Located in the beautiful Sonoran Desert, Scottsdale is an internationally recognized visitor destination and a thriving location for businesses of all kinds. Now, the high-performing city is looking to accelerate innovation and scale the use of technology to solve community challenges and improve people’s lives. The city plans to engage with the community around Sky Song, the ASU Scottsdale Innovation Center, to build an innovation hub. Scottsdale will explore innovative scoping, procurement and contracting processes that can scale workable solutions throughout the city.
” Our goal is to engage with the people of Scottsdale to gauge their interest in using technology to help solve community challenges and improve their lives,” explained Brent Stockwell, Assistant City Manager, city of Scottsdale. “We are looking forward to participating in the Smart City Readiness Challenge to accelerate our ability to scale smart city solutions throughout our community.”
Contact the Council for an invite to Scottsdale's Readiness Workshop on April 6
Using Citizen Engagement to Drive Innovation
Citizens are the eyes and ears of a city and often identify issues faster than a city’s own staff. Their feedback is vital to helping understand which improvements to make not only to avoid problems but to enable growth and prosperity. Taking citizen engagement to the next level means putting tools and technology in place that enable a city to nurture this two-way street.
Yet, McKinsey & Company has pointed in a recent report how many cities become enamored with technology and implement projects for ‘technology’s sake.’ These projects start with much fanfare and press releases; but more than often flounder for lack of stakeholder support. Concomitantly, these technology projects often create a whole new set of problems on their own because of poor data governance (privacy) and no or little citizen engagement. Sidewalk Labs Quayside project in Toronto and the recent issue of camera surveillance in San Diego are examples.
Data about citizen engagement will drive projects
Scottsdale is determined to do this differently and with the year-long assistance of the Smart Cities Council will kick off a series of stakeholder engagements that will implement projects starting in the area surrounding the Sky Song Innovation District, that city residents agree meet their needs.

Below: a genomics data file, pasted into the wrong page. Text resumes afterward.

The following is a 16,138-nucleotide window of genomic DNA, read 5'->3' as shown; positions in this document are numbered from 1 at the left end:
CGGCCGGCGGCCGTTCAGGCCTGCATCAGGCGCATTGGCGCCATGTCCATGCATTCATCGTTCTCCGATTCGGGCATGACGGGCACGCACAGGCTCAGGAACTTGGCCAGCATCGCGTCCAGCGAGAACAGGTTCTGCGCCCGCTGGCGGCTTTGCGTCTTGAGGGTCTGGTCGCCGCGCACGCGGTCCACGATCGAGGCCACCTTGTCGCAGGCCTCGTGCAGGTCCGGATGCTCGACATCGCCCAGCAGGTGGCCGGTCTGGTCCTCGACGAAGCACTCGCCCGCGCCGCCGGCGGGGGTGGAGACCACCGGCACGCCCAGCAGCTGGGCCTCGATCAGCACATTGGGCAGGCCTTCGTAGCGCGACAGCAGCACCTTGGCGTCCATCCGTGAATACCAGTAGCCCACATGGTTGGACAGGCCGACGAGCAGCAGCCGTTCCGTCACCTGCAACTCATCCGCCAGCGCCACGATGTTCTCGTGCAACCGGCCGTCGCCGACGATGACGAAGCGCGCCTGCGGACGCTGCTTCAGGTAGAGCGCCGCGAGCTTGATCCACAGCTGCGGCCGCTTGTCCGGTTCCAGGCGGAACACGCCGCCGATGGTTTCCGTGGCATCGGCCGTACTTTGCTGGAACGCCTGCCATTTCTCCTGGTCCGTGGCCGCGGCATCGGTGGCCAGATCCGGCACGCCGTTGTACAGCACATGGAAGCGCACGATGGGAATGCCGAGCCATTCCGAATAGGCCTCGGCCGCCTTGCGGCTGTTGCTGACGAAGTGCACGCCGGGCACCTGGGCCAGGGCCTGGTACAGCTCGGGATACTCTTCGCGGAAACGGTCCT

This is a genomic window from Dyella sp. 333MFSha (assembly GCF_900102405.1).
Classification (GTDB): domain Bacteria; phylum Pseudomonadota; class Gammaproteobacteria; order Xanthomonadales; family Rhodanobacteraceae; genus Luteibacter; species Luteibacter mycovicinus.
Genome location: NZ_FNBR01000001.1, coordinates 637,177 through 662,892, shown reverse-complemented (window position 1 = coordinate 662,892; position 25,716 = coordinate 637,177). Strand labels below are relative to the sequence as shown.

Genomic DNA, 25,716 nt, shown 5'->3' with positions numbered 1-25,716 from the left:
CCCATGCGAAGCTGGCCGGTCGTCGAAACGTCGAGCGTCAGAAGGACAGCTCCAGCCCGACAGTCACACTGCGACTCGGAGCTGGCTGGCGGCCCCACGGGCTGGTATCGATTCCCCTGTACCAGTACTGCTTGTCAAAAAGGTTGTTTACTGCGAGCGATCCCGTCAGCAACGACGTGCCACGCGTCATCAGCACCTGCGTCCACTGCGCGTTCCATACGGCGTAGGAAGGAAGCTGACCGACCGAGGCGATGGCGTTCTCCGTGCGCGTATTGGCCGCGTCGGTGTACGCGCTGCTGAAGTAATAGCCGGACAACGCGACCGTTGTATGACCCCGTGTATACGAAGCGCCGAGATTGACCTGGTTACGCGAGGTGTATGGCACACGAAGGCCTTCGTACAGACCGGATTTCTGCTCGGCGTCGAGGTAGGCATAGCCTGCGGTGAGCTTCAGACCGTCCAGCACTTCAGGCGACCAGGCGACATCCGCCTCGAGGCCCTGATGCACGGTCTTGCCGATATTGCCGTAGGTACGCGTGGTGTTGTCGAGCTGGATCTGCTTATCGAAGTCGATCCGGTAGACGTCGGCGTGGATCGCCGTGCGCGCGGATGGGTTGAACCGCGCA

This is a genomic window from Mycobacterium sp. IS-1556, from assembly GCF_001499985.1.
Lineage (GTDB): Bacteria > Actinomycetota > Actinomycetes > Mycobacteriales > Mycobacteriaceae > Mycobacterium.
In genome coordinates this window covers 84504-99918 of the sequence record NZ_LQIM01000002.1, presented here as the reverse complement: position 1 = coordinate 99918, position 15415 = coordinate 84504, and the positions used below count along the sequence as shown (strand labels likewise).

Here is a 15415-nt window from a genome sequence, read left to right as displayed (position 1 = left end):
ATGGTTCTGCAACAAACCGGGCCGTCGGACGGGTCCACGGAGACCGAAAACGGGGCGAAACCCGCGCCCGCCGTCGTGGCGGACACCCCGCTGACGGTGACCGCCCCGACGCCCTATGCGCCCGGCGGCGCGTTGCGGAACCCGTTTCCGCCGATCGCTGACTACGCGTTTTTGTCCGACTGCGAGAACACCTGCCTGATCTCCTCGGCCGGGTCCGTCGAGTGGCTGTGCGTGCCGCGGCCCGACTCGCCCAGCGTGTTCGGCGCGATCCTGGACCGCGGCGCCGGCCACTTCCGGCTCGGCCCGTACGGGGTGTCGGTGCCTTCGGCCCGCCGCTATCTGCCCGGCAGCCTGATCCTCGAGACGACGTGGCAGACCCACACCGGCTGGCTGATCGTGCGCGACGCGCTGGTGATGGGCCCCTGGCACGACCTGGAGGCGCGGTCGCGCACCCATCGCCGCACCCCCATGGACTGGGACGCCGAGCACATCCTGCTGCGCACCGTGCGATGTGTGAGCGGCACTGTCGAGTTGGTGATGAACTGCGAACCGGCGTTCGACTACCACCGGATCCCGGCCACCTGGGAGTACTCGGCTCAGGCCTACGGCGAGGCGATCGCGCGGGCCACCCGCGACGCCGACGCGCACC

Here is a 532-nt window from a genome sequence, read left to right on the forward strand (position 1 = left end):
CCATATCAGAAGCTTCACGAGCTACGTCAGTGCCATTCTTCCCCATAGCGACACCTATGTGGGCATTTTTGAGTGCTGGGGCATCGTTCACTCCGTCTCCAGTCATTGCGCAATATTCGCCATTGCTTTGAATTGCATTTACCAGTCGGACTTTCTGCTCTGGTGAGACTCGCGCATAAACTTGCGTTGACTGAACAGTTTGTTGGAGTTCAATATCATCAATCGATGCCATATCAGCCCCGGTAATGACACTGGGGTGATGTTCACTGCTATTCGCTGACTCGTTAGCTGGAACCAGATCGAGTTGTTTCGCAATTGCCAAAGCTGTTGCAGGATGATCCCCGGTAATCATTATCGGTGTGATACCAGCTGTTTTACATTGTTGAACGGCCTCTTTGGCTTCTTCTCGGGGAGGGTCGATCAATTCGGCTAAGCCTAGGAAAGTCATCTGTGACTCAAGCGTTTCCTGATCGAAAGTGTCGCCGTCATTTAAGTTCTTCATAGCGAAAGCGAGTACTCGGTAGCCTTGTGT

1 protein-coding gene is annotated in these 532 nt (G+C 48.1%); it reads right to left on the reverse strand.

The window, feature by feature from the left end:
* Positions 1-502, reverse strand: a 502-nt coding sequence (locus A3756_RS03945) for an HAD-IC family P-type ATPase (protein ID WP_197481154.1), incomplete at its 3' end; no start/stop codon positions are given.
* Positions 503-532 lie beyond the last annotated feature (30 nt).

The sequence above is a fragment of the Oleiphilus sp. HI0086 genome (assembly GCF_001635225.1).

- The first such workshop is on April 6, 2022 at Scottsdale Stadium in Scottsdale.
- The following day, April 7, 2022 at Scottsdale Stadium we will have a follow up workshop on 5G, Broadband and IoT Applications and Funding sponsored by the Council’s partner Dense Networks. This workshop has leaders from Scottsdale, Tucson and Maricopa County sharing use cases, best practices and current initiatives.
Starting with the vision for the Sky Song Innovation District, Brent Stockwell, the Deputy City Manager for Scottsdale accompanied by partners in the project will review the vision for Sky Song and how it is to be used both for Scottsdale and the other 24 cities in the Phoenix region as a model for citizen engagement and innovation.
Similar projects from other cities in the Collective (Phoenix’s 24 cities organization) including major initiatives for Broadband builds and funding, Noise abatement IoT project, SunCorridor Middle Mile.
Driving this year-long engagement Scottsdale will engage as follows:
- People and technology: Instead of planning for technology or business-model demonstrations, innovation districts can operate as a model where site-specific placemaking is in response to data about community engagement. Data about life-style characteristics of a community (outdoor recreation, arts and crafts, higher education or nightlife) can lead to transportation, built environment and community centered improvements that make a community resilient and improves its well-beings.
- Data and analytics: this type of approach - an innovation district as the epicenter of a city’s renaissance can be achieved with data and analytics. Using information learned from citizen engagement data and analytics, Scottsdale will explore use-cases and study existing successful projects for replication.
Using data about citizen engagement
Smart Cities Council and its partners will review how data can be collected about citizen engagement from citizen activities that involve mobility and the built environment. Case studies about how sentiment, emotion and activity can be used to determine the level of citizen engagement and their needs.
What data best reflects citizen’s needs?
From a data and analytical perspective, what data is needed to improve outcomes? How can we measure human side of places? Is it sentiment? Is it engagement? Is it through mobility data or social media analysis? Further, how can Scottsdale and other cities use this citizen engagement data to prioritize projects?
With data, mapping and scoping become key
Once data is understood, how can Scottsdale use that data to scope projects that meet that need. Using Smart Cities Activator, the Council’s online collaboration tool, which Scottsdale has access to during the year-long engagement - Scottsdale, the Smart Cities Council and its partners, along with other stakeholders’ map needs to solutions and then scope those solutions?
With data about citizen needs and a mapping to solutions, now the question is how do you implement and scale? What are the processes based on procurement, implementation and finance that would scale solutions to meet citizen’s needs?
Finally - back to projects and citizen engagement
Cities with projects and experts meet in roundtable session to review how they could use each of the techniques discussed to implement and scale to meet citizen needs -
- What data about citizen engagement is needed for a specific project?
- How is it analyzed?
- How does that data help map to a solution?
- One mapped how can that solution be accelerated, scaled and replicated?